Chorley residents urged to engage in the planning process if they want a voice in how the borough develops
Chorley residents need to know that decisions about development in the borough can be taken years before individual planning applications are made – and that the time for them to have their say is now.
That was the message from the chair of Chorley Council’s “green agenda” task group, Steve Holgate, who warned that the planning system is commonly misunderstood – and appealed for locals to take up their “civic responsibility”.
That policy sets the direction for development over the course of more than a decade – leaving the fine details of specific proposals to be decided at a later date.
Chorley Council is currently working with its neighbouring authorities in Preston and South Ribble to create the first local plan for the whole of Central Lancashire. A public consultation into potential sites that might be released for development through to the mid-2030s is running until 14th February.
“If a field is being built on now, that decision will have been made during the [last] local plan process [in 2015].
“We should be making sure that every single person knows that there is a review taking place now – and that in 18 months’ time, it will be too late to object. It won’t be too late to object to the style and density [of the properties which are ultimately built] – but as for opposing the allocation of pieces of land, that opportunity will be gone,” Cllr Holgate said told a meeting of the task group.
Committee member Gordon France said that people were unaware that a series of public engagement sessions is currently taking place across the borough – but that a leaflet drop in the Wheelton and Withnell area had grabbed residents’ attention about the issues at stake.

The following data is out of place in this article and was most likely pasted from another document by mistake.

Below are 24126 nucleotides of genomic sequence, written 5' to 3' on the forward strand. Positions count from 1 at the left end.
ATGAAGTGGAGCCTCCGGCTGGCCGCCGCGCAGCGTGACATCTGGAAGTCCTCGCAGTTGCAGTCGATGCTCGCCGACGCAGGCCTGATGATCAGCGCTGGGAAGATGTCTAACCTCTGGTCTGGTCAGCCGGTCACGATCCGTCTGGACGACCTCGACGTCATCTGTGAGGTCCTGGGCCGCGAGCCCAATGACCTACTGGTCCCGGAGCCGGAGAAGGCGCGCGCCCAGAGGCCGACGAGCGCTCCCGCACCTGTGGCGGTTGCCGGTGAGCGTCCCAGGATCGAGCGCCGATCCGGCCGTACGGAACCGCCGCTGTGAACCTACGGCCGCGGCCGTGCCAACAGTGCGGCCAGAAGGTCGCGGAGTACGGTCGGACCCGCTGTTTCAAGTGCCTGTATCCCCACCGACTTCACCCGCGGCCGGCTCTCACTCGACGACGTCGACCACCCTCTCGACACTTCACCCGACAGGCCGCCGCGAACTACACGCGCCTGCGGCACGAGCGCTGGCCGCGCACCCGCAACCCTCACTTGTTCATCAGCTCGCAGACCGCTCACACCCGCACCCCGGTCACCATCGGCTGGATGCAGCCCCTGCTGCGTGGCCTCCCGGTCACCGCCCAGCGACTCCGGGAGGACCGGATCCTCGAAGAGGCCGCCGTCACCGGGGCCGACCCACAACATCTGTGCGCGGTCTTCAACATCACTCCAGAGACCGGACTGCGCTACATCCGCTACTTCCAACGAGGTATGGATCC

“People were queuing up for that meeting – it wasn’t a frightener leaflet, but it got people to come out,” he said.
But Cllr Holgate cautioned against the “misinformation” that was sometimes distributed amid a dearth of public understanding.
The so-called “issues and options” consultation lists all of the hundreds of sites that were suggested for development during a separate exercise last year – which permitted any individual or company to put forward a plot of land for possible inclusion in the local plan, irrespective of whether they owned it.
“Most of the suggestions won’t progress, because they’re not required [to meet housebuilding targets],” Cllr Holgate explained.
“But a lot of people have got their nose to the grindstone – they haven’t got the luxury even to pick up the Chorley Guardian or Lancashire Post to find out what’s going on.
“Yet if they want to protect their local environment, that’s what they need to do – civic responsibility is something that’s declined over the years and it’s a shame.
“People leave it to others and then point the finger,” he added.
To take part in the local plan public consultation, visit: www.centrallocalplan.lancashire.gov.uk